The first issue of this series caused quite a stir when it was released. Concerns over how Image promoted the title as a “feel good” story, combined with the open use of drugs and drug paraphernalia, resulted in mixed reviews, despite craftsmanship that was solid overall.
Now that the furor over what people THOUGHT this book was about has died down, it’s as good a time as any to tall about what it actually IS.
It is a series indelibly linked to American drug culture, both legal and illegal.
The second issue joins series protagonist Jasper Jenkins as he scrambles to gather his resinated wits and figure out what, exactly has happened to him and where, precisely he has found himself. He hazily explores a world where people seem to show him a level of respect, though he has no idea why. His confusion is understandable, given his mental state, but even the reader who does not partake in any illicit substances can feel a certain identification with Jasper, as the narrative bounces back and forth between Jasper’s story and that of the people pulling the strings.
Casey manages to concoct this undercurrent of political intrigue while simultaneously guiding us through Jasper’s disjointed attempts to figure out what is happening to him, and also interspersing the first few nuggets of the actual origin of his abilities. Casey is pulling no punches with this month’s script, as there are segments of dialogue that hurl barbs at politicians, the military, and the global pharmaceuticals industry that influences and sometimes exercises control of both. There is one particularly chilling moment when the main antagonist and his puppet general ride past the White House in a limousine, stating “…it’s like driving past a museum piece, isn’t it?”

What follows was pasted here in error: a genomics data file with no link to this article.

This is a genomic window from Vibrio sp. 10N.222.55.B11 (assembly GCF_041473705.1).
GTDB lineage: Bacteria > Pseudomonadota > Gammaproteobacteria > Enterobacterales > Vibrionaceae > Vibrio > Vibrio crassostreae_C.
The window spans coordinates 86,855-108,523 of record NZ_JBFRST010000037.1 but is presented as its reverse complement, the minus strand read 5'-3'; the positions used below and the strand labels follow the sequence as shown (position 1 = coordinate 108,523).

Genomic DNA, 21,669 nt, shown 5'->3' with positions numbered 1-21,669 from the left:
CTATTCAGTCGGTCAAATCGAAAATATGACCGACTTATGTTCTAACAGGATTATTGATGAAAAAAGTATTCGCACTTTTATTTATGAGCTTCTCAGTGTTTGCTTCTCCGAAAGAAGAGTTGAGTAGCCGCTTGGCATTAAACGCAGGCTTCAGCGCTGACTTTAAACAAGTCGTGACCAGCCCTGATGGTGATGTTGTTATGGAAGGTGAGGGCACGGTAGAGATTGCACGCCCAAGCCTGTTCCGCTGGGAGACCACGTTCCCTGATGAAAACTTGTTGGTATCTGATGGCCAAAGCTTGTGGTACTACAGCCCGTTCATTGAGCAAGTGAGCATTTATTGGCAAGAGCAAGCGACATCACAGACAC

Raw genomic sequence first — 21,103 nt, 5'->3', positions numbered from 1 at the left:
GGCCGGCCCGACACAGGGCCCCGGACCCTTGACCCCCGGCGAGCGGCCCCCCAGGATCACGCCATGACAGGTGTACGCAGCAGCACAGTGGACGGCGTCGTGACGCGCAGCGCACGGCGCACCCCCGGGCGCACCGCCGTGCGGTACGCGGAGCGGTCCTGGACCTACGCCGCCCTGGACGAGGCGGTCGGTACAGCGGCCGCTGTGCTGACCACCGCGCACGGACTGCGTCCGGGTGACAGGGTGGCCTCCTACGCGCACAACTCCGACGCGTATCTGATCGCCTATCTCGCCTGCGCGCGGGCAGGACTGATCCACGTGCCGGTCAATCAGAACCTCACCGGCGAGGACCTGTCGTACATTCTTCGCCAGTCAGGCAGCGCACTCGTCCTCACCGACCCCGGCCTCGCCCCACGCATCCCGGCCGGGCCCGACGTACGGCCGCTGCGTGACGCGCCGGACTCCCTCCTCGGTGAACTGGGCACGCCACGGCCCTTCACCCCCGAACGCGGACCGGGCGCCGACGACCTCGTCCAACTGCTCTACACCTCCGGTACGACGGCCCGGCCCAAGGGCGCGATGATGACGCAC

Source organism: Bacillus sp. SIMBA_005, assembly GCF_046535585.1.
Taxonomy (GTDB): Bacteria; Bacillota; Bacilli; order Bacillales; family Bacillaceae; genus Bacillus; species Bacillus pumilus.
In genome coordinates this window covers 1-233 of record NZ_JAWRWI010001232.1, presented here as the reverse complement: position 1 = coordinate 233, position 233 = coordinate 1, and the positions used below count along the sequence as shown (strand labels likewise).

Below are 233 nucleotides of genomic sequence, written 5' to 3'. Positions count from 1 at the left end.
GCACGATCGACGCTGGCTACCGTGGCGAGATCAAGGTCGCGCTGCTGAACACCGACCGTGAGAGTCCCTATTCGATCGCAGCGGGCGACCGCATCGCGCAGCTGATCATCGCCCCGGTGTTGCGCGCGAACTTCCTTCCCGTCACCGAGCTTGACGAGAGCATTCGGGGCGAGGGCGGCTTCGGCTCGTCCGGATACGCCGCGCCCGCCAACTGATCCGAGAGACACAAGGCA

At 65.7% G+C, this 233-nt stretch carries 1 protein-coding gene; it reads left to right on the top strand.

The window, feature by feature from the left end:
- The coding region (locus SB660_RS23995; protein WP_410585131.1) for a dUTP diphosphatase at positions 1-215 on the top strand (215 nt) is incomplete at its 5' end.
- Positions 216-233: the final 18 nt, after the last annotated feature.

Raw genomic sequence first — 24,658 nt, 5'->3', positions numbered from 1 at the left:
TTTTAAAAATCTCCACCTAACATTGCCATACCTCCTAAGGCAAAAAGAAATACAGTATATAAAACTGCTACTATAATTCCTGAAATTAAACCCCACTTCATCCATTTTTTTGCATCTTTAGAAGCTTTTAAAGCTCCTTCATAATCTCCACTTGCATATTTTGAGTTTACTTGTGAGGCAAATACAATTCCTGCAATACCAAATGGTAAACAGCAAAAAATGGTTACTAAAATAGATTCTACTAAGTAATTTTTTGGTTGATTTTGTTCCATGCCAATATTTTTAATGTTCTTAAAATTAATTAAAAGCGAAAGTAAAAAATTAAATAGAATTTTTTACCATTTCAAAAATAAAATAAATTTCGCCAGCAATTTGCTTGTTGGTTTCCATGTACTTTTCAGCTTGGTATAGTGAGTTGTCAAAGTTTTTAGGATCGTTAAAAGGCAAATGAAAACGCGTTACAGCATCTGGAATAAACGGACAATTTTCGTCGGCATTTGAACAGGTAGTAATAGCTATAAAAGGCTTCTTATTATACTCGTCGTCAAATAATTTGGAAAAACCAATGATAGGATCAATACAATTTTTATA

David Messina’s art continues to be a treat. Together with colorist Giovanna Niro, Messina crafts a world that is filled with alternate parts high-resolution light and murky darkness. This contrast is used to great effect in amplifying the tone of Casey’s dialogue, with the political intrigue being shadowed in browns and yellows, while the fantasy elements are almost painfully bright.
The book has a foul mouth, but it’s got an awful lot to say.
Prescription drugs vs street drugs. Corporations vs black markets. Corporations in CONTROL of black markets.
Model legislation. Private control of public regulation.
It’s strange to see a title like this, which this site and others have referred to as “Shazam for Stoners’, make such an effort to address relevant topics. If it manages to stay on track, it should be a very interesting series indeed.
Josh Epstein is the Publisher for the Capeless Crusader website. He also hosts the weekly Infinite Crossover podcast in cooperation with Fanboys Inc. He’s a lifelong comic nerd, and “Superman” is the first word he ever read aloud. He is also an actor, singer, and daytime supporter of all things technical. contact: firstname.lastname@example.org